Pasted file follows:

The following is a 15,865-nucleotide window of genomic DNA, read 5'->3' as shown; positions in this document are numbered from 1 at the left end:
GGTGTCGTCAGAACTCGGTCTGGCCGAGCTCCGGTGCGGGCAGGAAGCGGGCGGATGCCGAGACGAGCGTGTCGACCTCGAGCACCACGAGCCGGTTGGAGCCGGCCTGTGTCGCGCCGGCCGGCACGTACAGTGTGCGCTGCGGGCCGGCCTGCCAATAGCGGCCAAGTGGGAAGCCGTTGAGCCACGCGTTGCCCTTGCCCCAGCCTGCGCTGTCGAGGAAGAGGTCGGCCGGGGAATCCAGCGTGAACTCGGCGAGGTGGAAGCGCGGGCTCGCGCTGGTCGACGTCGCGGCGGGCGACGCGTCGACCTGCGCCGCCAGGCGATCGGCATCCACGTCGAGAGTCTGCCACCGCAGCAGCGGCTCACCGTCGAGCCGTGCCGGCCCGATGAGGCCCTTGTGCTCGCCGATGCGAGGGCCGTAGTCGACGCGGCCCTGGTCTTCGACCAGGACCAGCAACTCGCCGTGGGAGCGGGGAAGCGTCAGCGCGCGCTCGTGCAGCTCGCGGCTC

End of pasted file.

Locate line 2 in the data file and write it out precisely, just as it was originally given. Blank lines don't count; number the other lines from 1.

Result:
GGTGTCGTCAGAACTCGGTCTGGCCGAGCTCCGGTGCGGGCAGGAAGCGGGCGGATGCCGAGACGAGCGTGTCGACCTCGAGCACCACGAGCCGGTTGGAGCCGGCCTGTGTCGCGCCGGCCGGCACGTACAGTGTGCGCTGCGGGCCGGCCTGCCAATAGCGGCCAAGTGGGAAGCCGTTGAGCCACGCGTTGCCCTTGCCCCAGCCTGCGCTGTCGAGGAAGAGGTCGGCCGGGGAATCCAGCGTGAACTCGGCGAGGTGGAAGCGCGGGCTCGCGCTGGTCGACGTCGCGGCGGGCGACGCGTCGACCTGCGCCGCCAGGCGATCGGCATCCACGTCGAGAGTCTGCCACCGCAGCAGCGGCTCACCGTCGAGCCGTGCCGGCCCGATGAGGCCCTTGTGCTCGCCGATGCGAGGGCCGTAGTCGACGCGGCCCTGGTCTTCGACCAGGACCAGCAACTCGCCGTGGGAGCGGGGAAGCGTCAGCGCGCGCTCGTGCAGCTCGCGGCTC